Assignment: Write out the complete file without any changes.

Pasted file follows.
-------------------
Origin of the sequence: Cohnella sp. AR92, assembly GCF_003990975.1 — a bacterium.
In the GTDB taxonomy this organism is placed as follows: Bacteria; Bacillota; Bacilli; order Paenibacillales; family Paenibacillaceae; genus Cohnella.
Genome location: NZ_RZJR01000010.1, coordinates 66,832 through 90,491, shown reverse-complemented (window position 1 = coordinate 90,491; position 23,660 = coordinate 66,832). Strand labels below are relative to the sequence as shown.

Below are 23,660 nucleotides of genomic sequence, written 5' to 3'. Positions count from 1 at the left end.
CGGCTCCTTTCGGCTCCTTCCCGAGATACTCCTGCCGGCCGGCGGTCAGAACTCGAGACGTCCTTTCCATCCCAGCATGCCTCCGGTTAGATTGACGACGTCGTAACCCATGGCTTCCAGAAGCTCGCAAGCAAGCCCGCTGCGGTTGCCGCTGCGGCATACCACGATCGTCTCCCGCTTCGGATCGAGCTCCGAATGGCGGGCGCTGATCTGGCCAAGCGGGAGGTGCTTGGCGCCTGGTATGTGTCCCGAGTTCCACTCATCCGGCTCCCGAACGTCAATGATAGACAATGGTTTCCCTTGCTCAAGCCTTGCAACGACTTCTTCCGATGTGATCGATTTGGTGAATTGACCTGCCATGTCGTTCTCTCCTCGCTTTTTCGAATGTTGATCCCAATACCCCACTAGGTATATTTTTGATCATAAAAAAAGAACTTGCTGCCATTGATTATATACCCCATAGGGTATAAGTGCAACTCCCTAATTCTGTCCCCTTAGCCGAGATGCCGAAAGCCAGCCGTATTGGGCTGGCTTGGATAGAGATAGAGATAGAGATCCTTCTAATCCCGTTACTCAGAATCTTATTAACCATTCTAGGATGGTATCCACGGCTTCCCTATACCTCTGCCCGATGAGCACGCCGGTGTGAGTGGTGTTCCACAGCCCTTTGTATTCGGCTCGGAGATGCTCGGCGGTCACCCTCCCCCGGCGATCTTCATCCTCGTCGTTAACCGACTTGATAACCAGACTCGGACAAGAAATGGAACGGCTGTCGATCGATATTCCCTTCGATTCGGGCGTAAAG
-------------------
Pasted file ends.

Origin of the sequence: Cohnella sp. AR92, assembly GCF_003990975.1 — a bacterium.
In the GTDB taxonomy this organism is placed as follows: Bacteria; Bacillota; Bacilli; order Paenibacillales; family Paenibacillaceae; genus Cohnella.
Genome location: NZ_RZJR01000010.1, coordinates 66,832 through 90,491, shown reverse-complemented (window position 1 = coordinate 90,491; position 23,660 = coordinate 66,832). Strand labels below are relative to the sequence as shown.

Below are 23,660 nucleotides of genomic sequence, written 5' to 3'. Positions count from 1 at the left end.
CGGCTCCTTTCGGCTCCTTCCCGAGATACTCCTGCCGGCCGGCGGTCAGAACTCGAGACGTCCTTTCCATCCCAGCATGCCTCCGGTTAGATTGACGACGTCGTAACCCATGGCTTCCAGAAGCTCGCAAGCAAGCCCGCTGCGGTTGCCGCTGCGGCATACCACGATCGTCTCCCGCTTCGGATCGAGCTCCGAATGGCGGGCGCTGATCTGGCCAAGCGGGAGGTGCTTGGCGCCTGGTATGTGTCCCGAGTTCCACTCATCCGGCTCCCGAACGTCAATGATAGACAATGGTTTCCCTTGCTCAAGCCTTGCAACGACTTCTTCCGATGTGATCGATTTGGTGAATTGACCTGCCATGTCGTTCTCTCCTCGCTTTTTCGAATGTTGATCCCAATACCCCACTAGGTATATTTTTGATCATAAAAAAAGAACTTGCTGCCATTGATTATATACCCCATAGGGTATAAGTGCAACTCCCTAATTCTGTCCCCTTAGCCGAGATGCCGAAAGCCAGCCGTATTGGGCTGGCTTGGATAGAGATAGAGATAGAGATCCTTCTAATCCCGTTACTCAGAATCTTATTAACCATTCTAGGATGGTATCCACGGCTTCCCTATACCTCTGCCCGATGAGCACGCCGGTGTGAGTGGTGTTCCACAGCCCTTTGTATTCGGCTCGGAGATGCTCGGCGGTCACCCTCCCCCGGCGATCTTCATCCTCGTCGTTAACCGACTTGATAACCAGACTCGGACAAGAAATGGAACGGCTGTCGATCGATATTCCCTTCGATTCGGGCGTAAAG